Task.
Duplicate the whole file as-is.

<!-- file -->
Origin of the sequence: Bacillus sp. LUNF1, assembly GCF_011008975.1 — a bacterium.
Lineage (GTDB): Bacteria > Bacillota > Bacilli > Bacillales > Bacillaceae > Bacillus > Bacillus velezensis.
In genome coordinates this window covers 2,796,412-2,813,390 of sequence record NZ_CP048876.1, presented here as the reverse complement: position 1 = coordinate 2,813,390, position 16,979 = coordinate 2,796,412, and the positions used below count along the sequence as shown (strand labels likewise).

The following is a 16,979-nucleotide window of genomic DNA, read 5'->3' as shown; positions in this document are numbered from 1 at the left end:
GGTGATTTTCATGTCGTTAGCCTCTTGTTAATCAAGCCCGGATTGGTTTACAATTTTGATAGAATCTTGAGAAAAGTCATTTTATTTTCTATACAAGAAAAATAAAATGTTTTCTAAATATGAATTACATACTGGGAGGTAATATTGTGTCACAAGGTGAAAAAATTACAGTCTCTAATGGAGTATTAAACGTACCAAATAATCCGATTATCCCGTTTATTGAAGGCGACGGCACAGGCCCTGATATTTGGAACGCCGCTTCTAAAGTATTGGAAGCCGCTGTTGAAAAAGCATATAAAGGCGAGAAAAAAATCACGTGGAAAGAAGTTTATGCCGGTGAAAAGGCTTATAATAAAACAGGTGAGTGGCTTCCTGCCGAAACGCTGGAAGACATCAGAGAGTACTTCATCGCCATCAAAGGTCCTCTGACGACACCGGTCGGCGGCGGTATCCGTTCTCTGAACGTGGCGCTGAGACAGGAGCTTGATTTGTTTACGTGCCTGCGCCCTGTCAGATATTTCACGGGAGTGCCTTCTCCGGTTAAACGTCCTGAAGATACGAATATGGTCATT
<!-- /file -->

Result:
Origin of the sequence: Bacillus sp. LUNF1, assembly GCF_011008975.1 — a bacterium.
Lineage (GTDB): Bacteria > Bacillota > Bacilli > Bacillales > Bacillaceae > Bacillus > Bacillus velezensis.
In genome coordinates this window covers 2,796,412-2,813,390 of sequence record NZ_CP048876.1, presented here as the reverse complement: position 1 = coordinate 2,813,390, position 16,979 = coordinate 2,796,412, and the positions used below count along the sequence as shown (strand labels likewise).

The following is a 16,979-nucleotide window of genomic DNA, read 5'->3' as shown; positions in this document are numbered from 1 at the left end:
GGTGATTTTCATGTCGTTAGCCTCTTGTTAATCAAGCCCGGATTGGTTTACAATTTTGATAGAATCTTGAGAAAAGTCATTTTATTTTCTATACAAGAAAAATAAAATGTTTTCTAAATATGAATTACATACTGGGAGGTAATATTGTGTCACAAGGTGAAAAAATTACAGTCTCTAATGGAGTATTAAACGTACCAAATAATCCGATTATCCCGTTTATTGAAGGCGACGGCACAGGCCCTGATATTTGGAACGCCGCTTCTAAAGTATTGGAAGCCGCTGTTGAAAAAGCATATAAAGGCGAGAAAAAAATCACGTGGAAAGAAGTTTATGCCGGTGAAAAGGCTTATAATAAAACAGGTGAGTGGCTTCCTGCCGAAACGCTGGAAGACATCAGAGAGTACTTCATCGCCATCAAAGGTCCTCTGACGACACCGGTCGGCGGCGGTATCCGTTCTCTGAACGTGGCGCTGAGACAGGAGCTTGATTTGTTTACGTGCCTGCGCCCTGTCAGATATTTCACGGGAGTGCCTTCTCCGGTTAAACGTCCTGAAGATACGAATATGGTCATT